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March 23, 2018

Sounds of a Victorian Christmas

If I had to admit to a Christmas-time pet peeve, it would be this: I’m a Scrooge when it comes to cover versions of classic Christmas tunes: I don’t like them. Bah, humbug, says I.

Hip-hop “O Holy Night?” I don’t think so. “Jingle Bells” by the Austrian Death Machine? Fuhgeddaboudit! Give me those “old-time” Christmas songs delivered by the original artists: let me hear “White Christmas” by Bing Crosby, “Rudolph the Red-Nosed Reindeer” by Gene Autry and “I Saw Mommy Kissing Santa Claus” by Jimmy Boyd.

It seems that every recording artist is forced to release an album of Christmas tunes, and each song treatment has to be “their own.” Every carol has a jazzy version, a hip-hop version, a hard rock version, a country version and a bluegrass version. Unfortunately, these remakes are hard to avoid; they’re on every radio station and in every department store beginning shortly after Halloween.

Of course, you may not like my choices in Christmas music, either. One’s preferences in music are informed by their age and culture. My choices were shaped by the 1950s. I suspect that Victorian-era carolers would think even less of the Ying Yang Twin’s version of “Deck the Halls (Deck da Club)” than I do. To Victorian ears, “Good King Wenceslas” would sound much better on harp than it would on synthesizer.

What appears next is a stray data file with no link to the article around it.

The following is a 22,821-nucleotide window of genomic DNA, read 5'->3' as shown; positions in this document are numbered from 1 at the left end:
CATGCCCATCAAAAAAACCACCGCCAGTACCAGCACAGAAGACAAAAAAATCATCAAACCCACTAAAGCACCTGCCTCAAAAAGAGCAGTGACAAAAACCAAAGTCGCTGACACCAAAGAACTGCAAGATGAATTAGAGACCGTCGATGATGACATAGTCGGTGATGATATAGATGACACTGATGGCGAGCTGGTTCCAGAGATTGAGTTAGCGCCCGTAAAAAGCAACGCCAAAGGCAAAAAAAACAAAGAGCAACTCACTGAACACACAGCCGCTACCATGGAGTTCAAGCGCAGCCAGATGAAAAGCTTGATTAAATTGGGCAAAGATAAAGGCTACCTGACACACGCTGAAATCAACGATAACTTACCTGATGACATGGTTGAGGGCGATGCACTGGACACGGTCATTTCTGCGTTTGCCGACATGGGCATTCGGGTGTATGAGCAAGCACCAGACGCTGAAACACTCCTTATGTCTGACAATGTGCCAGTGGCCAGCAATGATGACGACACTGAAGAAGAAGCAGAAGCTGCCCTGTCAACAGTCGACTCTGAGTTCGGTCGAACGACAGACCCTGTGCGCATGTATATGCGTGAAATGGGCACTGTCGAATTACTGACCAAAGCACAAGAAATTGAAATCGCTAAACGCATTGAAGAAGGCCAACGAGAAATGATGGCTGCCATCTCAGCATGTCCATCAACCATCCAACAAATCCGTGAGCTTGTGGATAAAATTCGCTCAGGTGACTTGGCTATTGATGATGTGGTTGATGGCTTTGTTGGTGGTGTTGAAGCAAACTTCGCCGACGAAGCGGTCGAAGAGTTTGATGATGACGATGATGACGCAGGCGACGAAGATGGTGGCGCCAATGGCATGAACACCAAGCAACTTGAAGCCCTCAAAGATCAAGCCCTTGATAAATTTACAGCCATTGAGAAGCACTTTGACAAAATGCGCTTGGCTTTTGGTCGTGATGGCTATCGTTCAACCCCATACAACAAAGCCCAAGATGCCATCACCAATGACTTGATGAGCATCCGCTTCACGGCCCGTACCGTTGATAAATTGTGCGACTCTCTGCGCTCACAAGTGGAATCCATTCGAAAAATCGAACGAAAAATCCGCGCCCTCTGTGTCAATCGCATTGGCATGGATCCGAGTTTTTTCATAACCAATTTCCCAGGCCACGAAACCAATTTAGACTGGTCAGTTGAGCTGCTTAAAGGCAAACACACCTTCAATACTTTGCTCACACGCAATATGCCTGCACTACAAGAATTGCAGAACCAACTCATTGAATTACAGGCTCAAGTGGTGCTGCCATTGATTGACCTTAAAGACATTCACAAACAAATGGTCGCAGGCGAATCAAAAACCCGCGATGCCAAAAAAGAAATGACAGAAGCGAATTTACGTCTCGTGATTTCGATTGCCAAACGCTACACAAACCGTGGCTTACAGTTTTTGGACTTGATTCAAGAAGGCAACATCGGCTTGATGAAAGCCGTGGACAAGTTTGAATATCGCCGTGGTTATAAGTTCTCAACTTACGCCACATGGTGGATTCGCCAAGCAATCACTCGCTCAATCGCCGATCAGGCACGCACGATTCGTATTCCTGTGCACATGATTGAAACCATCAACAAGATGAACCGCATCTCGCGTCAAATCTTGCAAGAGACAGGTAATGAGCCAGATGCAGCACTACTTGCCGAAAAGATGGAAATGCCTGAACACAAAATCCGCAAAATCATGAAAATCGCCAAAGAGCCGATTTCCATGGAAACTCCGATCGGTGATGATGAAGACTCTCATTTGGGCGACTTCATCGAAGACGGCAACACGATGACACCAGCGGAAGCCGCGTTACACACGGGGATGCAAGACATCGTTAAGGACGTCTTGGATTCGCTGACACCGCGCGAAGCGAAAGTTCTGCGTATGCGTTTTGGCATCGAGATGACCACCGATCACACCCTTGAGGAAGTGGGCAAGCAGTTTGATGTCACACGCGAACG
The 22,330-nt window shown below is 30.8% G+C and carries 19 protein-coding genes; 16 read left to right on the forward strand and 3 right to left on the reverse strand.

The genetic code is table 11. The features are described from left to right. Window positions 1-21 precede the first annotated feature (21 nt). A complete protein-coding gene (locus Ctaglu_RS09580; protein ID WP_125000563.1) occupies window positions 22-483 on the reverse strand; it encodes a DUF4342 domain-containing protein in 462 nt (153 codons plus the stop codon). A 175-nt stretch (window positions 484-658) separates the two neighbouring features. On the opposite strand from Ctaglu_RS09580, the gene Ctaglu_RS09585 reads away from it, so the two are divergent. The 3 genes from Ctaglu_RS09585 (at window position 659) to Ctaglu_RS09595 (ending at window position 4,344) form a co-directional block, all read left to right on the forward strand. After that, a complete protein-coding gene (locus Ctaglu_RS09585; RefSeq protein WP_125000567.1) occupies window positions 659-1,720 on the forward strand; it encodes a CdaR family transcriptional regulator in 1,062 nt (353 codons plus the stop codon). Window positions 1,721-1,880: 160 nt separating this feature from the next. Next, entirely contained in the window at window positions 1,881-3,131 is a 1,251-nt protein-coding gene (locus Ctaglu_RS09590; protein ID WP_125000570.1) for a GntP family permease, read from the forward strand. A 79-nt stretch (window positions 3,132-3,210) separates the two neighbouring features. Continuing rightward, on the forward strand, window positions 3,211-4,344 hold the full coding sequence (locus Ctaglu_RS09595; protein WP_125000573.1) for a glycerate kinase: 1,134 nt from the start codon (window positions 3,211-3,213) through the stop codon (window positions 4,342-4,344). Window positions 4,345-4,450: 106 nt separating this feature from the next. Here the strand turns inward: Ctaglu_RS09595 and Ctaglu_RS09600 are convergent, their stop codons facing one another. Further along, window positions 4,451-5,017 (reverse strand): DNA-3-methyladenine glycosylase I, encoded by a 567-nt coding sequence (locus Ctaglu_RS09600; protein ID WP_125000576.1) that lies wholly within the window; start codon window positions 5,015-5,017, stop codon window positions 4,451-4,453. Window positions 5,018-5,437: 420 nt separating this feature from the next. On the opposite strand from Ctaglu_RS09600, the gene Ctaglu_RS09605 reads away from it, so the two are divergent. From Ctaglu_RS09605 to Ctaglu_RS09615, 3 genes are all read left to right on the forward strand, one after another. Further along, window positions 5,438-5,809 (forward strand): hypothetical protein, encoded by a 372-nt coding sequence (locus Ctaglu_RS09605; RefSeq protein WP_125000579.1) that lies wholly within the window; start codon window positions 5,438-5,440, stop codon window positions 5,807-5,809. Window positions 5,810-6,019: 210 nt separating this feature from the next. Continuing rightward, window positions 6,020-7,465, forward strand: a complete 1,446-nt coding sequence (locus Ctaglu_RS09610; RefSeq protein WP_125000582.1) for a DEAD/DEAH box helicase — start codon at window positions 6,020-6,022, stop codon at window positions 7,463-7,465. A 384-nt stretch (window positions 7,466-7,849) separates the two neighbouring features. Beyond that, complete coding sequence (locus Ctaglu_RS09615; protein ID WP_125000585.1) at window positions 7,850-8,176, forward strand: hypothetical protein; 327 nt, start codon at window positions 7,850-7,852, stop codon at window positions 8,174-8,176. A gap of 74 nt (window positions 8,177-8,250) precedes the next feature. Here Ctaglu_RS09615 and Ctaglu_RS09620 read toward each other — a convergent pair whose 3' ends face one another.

Proponents of the historically informed performance movement believe that period music sounds best when it’s performed on period instruments. To say that it sounds “best” is a stretch for me, but there’s no doubt that Christmas music in the Victorian era, like our Christmas music today, was shaped by the instruments that performed it and the ears that heard it.

In the Victorian era, popular music was parlor music; it was made to be played in the home on modest-sized acoustic instruments. Christmas music is no exception. Most of the 20th century’s best-known Christmas music was first played in Victorian-era homes. And, just as today’s technology is adopted into our modern holiday celebrations (i,e,: “let’s stream the movie ‘A Christmas Story’ and DVR the football game”), Victorian-age machine technology created a variety of musical instruments for musicians and non-musicians alike.

Victorian families were accustomed to providing their own entertainment on Christmas and music publishers and instrument-makers obliged them with a steady supply of sheet music and clever instruments. The familiar melodies of traditional folk songs and sacred music were retro-fitted with new, Christmas-oriented lyrics. Greensleeves became “What Child is This” and the Thanksgiving song “One Horse Open Sleigh” became “Jingle Bells.” Christmas sheet music, like 1865’s “A Christmas Waltz” by Daniel Godfrey sold well, as did entire collections such as the 1847 edition of “A Good Christmas Box” and “Christmas Carols Ancient and Modern” in 1871. Many Victorian carols, like “O Little Town of Bethlehem,” “Silent Night,” “It Came Upon a Midnight Clear,” “Away in a Manger,” “We Three Kings” and “Jingle Bells” remain popular today.

Although some Victorian homes were equipped with a piano or reed organ, most were not. Less-affluent households relied on the period’s common folk instruments for accompaniment: mandolins, fiddles, zithers, guitars and banjos. Seen less often at Christmas gatherings were “combination” instruments like harp guitars, the hurdy-gurdy and various incarnations of the zither. Combination instruments were designed to enable instrumentalists to transfer their skills to other instruments, as well as enable non-players to easily accompany singing.